William Gaddis’s famed media shyness may not have rivaled J.D. Salinger’s or Thomas Pynchon’s, but the much-lauded “difficult” novelist managed to avoid the public eye almost entirely throughout his lengthy career. In this long-awaited biography, Tabbi (Cognitive Fictions) shows that a significant amount of Gaddis’s writing was autobiographical, and that Gaddis mined his own family history for characters, themes, and stories. Tabbi relies on Gaddis’s many letters to his mother—from boarding school through penning The Recognitions—and others to show that Gaddis’s aristocratic sensibility and style developed early. He carefully takes apart Gaddis’s massive novels to show where the artist’s life and work overlapped. The emphasis on literary exegesis does not make for the most revealing biography, but Tabbi has accomplished important work in untying the nearly inseparable strands of Gaddis’s life and art. Between the publication of his first two novels, Gaddis worked for 20 years in corporate America, claiming it was just to “pay the bills.” Yet Tabbi shows that Gaddis used this time to listen to the way Americans spoke—a skill that corresponds directly to the dialogue-heavy core of his second novel, JR. Tabbi’s valuable and worthy scholarly contribution shines a bright light on a great, enigmatic American novelist. (June)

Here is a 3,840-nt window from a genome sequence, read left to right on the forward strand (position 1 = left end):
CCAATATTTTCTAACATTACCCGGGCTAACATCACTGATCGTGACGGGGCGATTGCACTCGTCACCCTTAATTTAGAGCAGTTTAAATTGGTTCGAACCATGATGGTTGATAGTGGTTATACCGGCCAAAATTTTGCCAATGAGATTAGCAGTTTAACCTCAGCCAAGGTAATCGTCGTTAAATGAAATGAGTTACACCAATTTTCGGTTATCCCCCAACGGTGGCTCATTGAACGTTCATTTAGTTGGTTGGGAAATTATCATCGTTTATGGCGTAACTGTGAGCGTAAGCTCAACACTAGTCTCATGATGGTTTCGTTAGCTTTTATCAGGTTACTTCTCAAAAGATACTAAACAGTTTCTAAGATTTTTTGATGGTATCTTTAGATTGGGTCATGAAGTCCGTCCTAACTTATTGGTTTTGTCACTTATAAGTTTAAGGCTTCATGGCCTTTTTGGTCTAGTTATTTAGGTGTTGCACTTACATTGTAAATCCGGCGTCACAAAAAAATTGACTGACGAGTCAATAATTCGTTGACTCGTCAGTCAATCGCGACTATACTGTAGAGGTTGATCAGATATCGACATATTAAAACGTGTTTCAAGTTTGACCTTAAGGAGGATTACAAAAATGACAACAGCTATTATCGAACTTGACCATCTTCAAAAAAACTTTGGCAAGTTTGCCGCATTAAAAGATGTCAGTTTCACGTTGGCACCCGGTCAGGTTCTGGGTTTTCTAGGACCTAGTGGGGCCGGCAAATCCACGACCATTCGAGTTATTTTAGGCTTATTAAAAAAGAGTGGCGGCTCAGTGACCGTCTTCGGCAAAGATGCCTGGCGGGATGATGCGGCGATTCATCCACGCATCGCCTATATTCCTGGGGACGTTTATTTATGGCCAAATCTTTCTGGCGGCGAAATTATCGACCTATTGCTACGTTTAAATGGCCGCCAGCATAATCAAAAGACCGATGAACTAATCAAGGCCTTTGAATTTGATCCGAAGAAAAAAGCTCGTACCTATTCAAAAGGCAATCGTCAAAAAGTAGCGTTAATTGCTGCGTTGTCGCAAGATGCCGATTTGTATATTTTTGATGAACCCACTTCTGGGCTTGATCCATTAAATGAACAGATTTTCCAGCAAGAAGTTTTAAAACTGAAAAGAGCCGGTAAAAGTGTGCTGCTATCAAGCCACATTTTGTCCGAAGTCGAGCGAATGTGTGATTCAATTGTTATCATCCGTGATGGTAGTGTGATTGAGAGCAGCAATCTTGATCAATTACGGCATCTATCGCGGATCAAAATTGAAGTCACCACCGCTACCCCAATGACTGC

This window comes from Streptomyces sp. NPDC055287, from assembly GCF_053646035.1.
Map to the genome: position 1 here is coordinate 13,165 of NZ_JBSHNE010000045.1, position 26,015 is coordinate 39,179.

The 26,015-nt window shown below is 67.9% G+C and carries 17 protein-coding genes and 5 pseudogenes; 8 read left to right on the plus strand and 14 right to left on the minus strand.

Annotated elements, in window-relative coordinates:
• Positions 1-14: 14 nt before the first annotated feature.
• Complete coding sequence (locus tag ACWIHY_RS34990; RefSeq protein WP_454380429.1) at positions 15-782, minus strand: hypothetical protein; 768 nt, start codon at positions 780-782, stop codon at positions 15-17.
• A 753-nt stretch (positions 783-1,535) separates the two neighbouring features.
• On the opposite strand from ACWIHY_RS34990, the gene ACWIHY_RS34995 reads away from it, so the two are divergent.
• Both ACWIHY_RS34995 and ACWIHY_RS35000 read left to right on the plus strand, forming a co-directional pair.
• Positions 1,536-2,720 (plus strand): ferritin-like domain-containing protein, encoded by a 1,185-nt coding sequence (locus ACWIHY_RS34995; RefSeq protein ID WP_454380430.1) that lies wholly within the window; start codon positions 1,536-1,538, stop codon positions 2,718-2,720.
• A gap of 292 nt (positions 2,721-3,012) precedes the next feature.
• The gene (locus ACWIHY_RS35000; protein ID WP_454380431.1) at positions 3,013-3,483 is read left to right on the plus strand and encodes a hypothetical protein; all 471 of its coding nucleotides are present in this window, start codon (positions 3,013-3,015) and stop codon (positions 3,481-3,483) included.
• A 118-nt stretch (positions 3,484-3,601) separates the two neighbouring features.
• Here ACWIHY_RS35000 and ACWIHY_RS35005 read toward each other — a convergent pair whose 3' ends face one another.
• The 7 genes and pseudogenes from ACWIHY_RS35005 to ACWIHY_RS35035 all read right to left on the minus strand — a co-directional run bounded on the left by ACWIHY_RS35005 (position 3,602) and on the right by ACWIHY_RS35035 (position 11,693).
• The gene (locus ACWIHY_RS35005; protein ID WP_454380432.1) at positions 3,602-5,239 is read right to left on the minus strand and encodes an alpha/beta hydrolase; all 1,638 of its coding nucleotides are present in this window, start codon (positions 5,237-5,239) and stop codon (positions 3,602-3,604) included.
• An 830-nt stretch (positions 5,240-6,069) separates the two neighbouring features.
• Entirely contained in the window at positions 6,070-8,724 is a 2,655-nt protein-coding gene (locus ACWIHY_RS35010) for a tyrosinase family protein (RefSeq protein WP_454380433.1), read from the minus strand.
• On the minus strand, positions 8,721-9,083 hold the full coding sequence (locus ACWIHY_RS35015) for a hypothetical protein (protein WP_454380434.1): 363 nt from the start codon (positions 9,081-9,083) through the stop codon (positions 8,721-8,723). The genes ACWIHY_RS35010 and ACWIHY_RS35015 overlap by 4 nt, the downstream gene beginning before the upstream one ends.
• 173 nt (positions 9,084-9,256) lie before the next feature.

Reviewed on 03/27/2015 | Details & Permalink